One of the most important features of the iPhone is its touch screen that is highly flexible and allows rotating, zooming, panning, scrolling and flipping using multi-finger gestures on the screen. The German company Balda is the supplier of this glass-surfaced touch screen that has sharper resolution, better resistance to scratches or smudges, and better sensitivity than the plastic displays. Estimated to cost around $27, the touch screen accounts for 10.8 % of the 8 GB iPhone model’s cost.
Balda AG (DE: BDGA) was earlier known to develop and manufacture plastic components for mobile telephones, mobile fixed line telephones, and base stations. In 2006, it acquired 50% of the shares in the TPK holding (TPK) in Xiamen in China for €59.5 million. TPK is a manufacturer of innovative touch screen solutions. In our components series, we look at Balda next.
This joint venture reversed the fortunes of the company. Balda was going through a tough time in 2006 with the insolvency of its major customer Ben-Q, a setback in its core business due to price declines, and the relocation of production for mobile telephones to Asia. For fiscal 2006, revenues for the Balda Group were €370.9 million, a 6.6 % decline from the previous year’s figures of €397.2 million. The company reacted to the situation by selling five of its six German factories: Albea, Balda Surface, Balda-Heinze, HeRo, and SMK, as well as by reducing workforce. It also reorganized itself from a regional supplier of plastics to a global technology venture. Apart from the TPK venture, these include acquisition of a further 50% in Balda-Thong Fook in Malaysia, launch of a joint venture with Motherson in India and the buyback of a 25% holding of Everskill.
In the first quarter of 2007, Balda AG reported revenues of €63.083 million and pre-tax loss (EBT) of €4.9 million. This is a year-over-year decline of 38.1 % compared to revenues of €81.271 million in the first quarter of 2006. For fiscal 2007, the company expects consolidated revenues of €600 to €650 million, a pre-tax profit (EBT) of €50 to €55 million, and earnings per share of more than €0.9.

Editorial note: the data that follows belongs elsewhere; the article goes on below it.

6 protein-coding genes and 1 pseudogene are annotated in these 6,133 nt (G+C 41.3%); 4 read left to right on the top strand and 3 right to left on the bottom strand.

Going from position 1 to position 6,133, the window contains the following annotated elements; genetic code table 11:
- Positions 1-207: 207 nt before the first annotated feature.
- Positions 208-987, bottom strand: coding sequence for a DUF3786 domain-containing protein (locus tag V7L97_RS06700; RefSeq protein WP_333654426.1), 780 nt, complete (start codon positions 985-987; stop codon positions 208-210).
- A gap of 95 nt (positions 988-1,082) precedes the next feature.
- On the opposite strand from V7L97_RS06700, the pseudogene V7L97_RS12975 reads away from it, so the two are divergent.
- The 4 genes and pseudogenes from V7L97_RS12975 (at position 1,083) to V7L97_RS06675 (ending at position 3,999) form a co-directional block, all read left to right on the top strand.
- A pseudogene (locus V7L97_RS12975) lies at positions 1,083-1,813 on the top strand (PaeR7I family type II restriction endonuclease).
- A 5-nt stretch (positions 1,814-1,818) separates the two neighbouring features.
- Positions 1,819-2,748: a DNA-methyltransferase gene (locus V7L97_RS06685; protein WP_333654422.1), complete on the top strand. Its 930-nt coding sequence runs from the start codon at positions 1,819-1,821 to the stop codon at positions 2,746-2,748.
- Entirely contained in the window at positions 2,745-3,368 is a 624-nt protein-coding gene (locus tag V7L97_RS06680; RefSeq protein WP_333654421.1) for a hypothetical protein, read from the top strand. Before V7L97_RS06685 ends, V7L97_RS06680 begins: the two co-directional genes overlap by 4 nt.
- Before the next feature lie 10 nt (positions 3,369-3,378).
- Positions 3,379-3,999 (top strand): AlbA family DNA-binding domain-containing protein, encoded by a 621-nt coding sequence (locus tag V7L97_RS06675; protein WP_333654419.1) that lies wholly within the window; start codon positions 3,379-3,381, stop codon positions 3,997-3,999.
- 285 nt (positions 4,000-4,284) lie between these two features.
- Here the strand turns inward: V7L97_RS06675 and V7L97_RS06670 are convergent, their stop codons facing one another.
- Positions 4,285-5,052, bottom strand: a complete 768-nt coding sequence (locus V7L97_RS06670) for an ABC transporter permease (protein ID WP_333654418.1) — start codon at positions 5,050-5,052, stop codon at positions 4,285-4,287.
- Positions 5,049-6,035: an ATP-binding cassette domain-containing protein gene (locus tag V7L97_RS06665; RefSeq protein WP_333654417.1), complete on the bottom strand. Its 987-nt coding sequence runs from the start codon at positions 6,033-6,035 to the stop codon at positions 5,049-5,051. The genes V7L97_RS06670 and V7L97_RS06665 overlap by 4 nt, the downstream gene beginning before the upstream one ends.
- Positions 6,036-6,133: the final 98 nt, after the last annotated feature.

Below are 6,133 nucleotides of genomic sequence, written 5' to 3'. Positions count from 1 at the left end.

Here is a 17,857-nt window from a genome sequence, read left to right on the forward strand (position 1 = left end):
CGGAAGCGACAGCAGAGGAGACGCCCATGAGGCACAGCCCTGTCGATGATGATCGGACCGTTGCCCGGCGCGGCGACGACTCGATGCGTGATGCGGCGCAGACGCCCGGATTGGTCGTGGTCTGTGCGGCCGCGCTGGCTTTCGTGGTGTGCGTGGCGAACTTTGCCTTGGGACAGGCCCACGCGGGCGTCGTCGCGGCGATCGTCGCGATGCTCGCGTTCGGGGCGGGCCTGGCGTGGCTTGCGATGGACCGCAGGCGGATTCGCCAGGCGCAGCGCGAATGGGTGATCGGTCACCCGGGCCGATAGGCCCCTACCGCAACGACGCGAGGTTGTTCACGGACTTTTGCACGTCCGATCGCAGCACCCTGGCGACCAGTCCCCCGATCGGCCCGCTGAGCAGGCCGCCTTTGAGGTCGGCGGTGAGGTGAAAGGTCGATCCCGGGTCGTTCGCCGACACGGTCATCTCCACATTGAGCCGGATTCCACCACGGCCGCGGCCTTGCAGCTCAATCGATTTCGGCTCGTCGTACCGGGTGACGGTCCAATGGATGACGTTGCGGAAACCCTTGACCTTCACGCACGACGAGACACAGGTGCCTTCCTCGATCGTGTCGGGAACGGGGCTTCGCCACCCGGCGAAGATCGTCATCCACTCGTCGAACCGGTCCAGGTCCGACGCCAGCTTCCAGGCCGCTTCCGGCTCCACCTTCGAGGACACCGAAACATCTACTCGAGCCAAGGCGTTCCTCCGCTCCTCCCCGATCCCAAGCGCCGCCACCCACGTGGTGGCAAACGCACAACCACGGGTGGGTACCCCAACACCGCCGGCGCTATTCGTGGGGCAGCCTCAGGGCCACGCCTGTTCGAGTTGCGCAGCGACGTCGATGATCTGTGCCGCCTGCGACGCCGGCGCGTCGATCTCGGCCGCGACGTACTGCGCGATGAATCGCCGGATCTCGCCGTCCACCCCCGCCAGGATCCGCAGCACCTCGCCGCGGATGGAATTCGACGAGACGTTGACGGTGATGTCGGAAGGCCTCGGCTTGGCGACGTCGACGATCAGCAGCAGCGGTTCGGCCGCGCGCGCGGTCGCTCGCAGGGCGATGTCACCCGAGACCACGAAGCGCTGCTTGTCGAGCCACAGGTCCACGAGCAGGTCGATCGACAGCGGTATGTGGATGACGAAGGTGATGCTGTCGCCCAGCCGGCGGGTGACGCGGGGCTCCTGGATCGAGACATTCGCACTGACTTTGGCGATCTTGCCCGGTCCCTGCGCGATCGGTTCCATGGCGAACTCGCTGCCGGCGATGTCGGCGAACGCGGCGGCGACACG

Though the stock picked up well on the launch of the iPhone (it shot to 11.85 euros on July 3rd), it has slumped again and is currently trading at €8.01.
From Business Week: “And Apple isn’t the only reputable company betting on Balda, which is hardly a household name even in Germany. Nokia (NOK), Sony Ericsson, and Motorola (MOT) are Balda customers, and lots of smart investors are grabbing shares of the company based in the northwest German spa town of Bad Oeynhausen. Fund manager FMR Corp., better known as Fidelity, and New York-based Wyser-Pratte Management Co., have both bought big stakes in recent months.”
However, the question remains, what is really proprietary Intellectual Property in the touchscreen and who owns the patents?
From EE Times: “The real breakthrough here, displaywise, is Apple’s use of multitouch technology using a projective capacitive design,” said Paul Semenza, VP for displays at iSuppli Corp. “What we suspect they did was to use an algorithm within NXP’s ARM-based controller chip to measure the finger touches over the display and adjust the screen content accordingly.” Apple was assigned patent application number 20060097991 for the multitouch screen technology—one of some 200 iPhone-related patents for which Apple applied.”
Presumably, Balda’s competitors will catch up, since I don’t see what is defensible in their story. However, as I said before, the biggest question mark in the iPhone’s adoption is its UI, and the display and multitouch screen have certainly won high marks so far. Looks like, the winner on that front is Apple itself, since it has managed to protect the IP. [For the records, I don’t like the iPhone’s keyboard, but people who don’t have to write as much as I do may not mind it.]
This segment is a part in the series : iPhone’s Component Ecosystem